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Presentation at COP20 Highlights Impacts of Clean Energy Ministerial in Building a Low Carbon Technology Pathway

Wednesday, December 17, 2014

Low-carbon energy technologies are a necessary part of any strategy to meet climate goals. On 9 December, the Clean Energy Ministerial (CEM) hosted a panel discussion during the United Nations Framework Convention on Climate Change (UNFCCC) Conference of the Parties (COP 20) in Lima, Peru. Representatives of several CEM member governments gathered to discuss the impacts of the CEM’s work to accelerate the transition to clean, low-carbon energy among the world’s largest economies and major emitters, as well as the role that the CEM can play in implementing actions and polices to help countries meet their energy-related contributions in a new climate agreement. 

Panelists included Mr. Sun Chenyong, Counsellor of the Department of Science and Technology for Social Development in China’s Ministry of Science and Technology; Mr. Christian Pilgaard Zinglersen, Deputy Permanent Secretary in Denmark’s Ministry of Climate, Energy and Building; Mr. Laurent Michel, Director-General for Energy and Climate in France’s Ministry of Ecology, Sustainable Development, and Energy; and Dr. Jonathan Pershing, Principal Deputy Director of the Office of Energy Policy and Systems Analysis in the U.S. Department of Energy. 

Pershing opened the discussion by describing the CEM’s unique approach and solid record of achievement. The CEM is a voluntary forum for multilateral cooperation on transformative clean energy initiatives. Work conducted through these initiatives has tangible impacts. For example, the SEAD energy efficiency initiative supported the adoption of comprehensive quality and performance standards for LED lighting in India that will save up to 277 terawatt-hours of electricity and avoid 254 million metric tons of carbon dioxide emissions; the Clean Energy Solutions Center provided no-cost policy support for Caribbean Community states in setting renewable energy targets; and analysis conducted by the Electric Vehicles Initiative is supporting the implementation of India’s National Mission on Electric Mobility. 

Panelists then spoke about some of the clean energy challenges their countries are currently facing. Mr. Chenyong described how his country is “in the crucial transformation from resource-based development to innovation-driven development” and is working to accelerate adoption of new energy vehicles and carbon capture, use, and storage. Mr. Laurent spoke about key issues that must be addressed to scale up renewables, noting cost reduction as a particular hurdle: “We must work on concrete, affordable solutions… to bring innovations to maturity or to work on implementation.”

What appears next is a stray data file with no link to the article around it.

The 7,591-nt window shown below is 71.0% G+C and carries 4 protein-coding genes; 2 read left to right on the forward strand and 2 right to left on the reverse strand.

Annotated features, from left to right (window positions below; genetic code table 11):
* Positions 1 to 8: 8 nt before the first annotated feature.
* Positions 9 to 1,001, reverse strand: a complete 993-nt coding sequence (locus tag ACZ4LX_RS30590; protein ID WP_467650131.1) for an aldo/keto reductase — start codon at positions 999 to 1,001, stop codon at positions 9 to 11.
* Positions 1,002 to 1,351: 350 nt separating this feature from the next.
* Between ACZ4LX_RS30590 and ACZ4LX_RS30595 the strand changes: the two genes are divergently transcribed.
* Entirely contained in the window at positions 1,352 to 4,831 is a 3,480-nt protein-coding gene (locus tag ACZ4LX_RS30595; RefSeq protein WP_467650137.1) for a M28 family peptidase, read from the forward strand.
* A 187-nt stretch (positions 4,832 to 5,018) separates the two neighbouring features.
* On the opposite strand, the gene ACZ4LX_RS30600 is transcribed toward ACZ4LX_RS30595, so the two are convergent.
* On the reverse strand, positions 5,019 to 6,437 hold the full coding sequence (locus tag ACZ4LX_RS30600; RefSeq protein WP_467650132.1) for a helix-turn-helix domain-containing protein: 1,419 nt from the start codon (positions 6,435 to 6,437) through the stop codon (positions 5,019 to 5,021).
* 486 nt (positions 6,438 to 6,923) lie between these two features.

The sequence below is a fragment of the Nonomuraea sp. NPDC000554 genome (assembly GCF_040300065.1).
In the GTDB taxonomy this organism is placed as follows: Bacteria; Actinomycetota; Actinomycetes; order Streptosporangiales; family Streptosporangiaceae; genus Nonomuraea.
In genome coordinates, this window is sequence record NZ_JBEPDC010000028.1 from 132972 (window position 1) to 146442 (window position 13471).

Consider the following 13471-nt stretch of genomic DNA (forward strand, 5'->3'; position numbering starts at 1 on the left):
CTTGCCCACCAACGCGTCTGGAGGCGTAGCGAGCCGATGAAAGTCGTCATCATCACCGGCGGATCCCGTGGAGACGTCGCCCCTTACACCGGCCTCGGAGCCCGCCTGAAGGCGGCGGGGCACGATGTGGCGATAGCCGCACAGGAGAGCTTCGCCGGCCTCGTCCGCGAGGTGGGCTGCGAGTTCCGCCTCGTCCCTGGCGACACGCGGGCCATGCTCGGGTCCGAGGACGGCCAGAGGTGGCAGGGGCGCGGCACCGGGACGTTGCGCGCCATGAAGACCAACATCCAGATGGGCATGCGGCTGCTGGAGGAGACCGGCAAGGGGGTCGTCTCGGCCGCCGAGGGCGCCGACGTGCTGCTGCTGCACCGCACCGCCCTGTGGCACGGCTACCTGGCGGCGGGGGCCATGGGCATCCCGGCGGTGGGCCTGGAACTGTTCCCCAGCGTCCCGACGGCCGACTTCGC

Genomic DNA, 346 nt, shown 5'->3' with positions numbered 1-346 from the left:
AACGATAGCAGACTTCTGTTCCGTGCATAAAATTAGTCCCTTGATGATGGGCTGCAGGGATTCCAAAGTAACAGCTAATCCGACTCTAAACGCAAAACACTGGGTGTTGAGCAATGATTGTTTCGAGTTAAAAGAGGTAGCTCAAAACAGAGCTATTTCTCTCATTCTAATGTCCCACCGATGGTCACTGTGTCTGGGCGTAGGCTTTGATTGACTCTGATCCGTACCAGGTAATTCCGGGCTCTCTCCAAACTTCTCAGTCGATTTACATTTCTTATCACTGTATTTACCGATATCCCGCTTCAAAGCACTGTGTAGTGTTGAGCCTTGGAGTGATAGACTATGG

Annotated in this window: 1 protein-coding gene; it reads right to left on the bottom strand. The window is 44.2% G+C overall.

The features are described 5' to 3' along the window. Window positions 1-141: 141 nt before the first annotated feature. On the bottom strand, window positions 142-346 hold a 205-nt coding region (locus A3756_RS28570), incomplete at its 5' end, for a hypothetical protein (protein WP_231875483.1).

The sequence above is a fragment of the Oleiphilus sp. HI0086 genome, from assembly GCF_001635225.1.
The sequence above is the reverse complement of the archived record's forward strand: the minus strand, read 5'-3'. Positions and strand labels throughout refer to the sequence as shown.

CEM provides a voluntary, collaborative forum for countries to discuss clean energy challenges, exchange best practices, and leverage knowledge and resources to accelerate technology innovation and deployment. International collaboration on energy policies and technology development can open markets for new clean energy technologies, accelerate and amplify progress, help countries achieve their nationally determined climate and energy goals, and catalyze action for even greater success in the future. “Multilateral collaboration is a significant part of [CEM work],” explained Dr. Pershing. “If we can find ways to act together, we can be more powerful, we can take advantage of joint efforts to reduce the cost, and we can do things more quickly.” 

Panelists also discussed their countries’ experiences in the CEM and the benefits. Participation in the CEM is voluntary, and member countries participate in selected clean energy initiatives that align with their national priorities. For example, Mr. Zinglersen explained that participation in the CEM has helped his country move “from bilateral to increasingly mixing bilateral with multilateral [cooperation],” in areas such as power sector transformation. 

Efforts through the CEM provide an opportunity to demonstrate how governments working together can achieve more ambitious emissions reductions. In this way, CEM work can facilitate and enhance international efforts on a new international climate agreement in 2015. 

Several panelists agreed that reaching a climate agreement in 2015 should not be the endpoint for clean energy discussion and advancement worldwide. “2015 is only a beginning, or should only be a beginning,” explained Michel. And the CEM is well positioned to provide support beyond 2015. Pershing explained, “The CEM provides a ready-made forum with implementation support for energy-related nationally determined contributions under the UNFCCC process.” 

The Clean Energy Ministerial (CEM) is a global forum of the world’s major economies that work together to share best practices and promote policies and programs that encourage and facilitate the transition to a clean energy economy. Participating countries are major players in the global energy and climate conversation; they represent about 90 percent of the world’s clean energy investment and 80 percent of its carbon dioxide emissions. 

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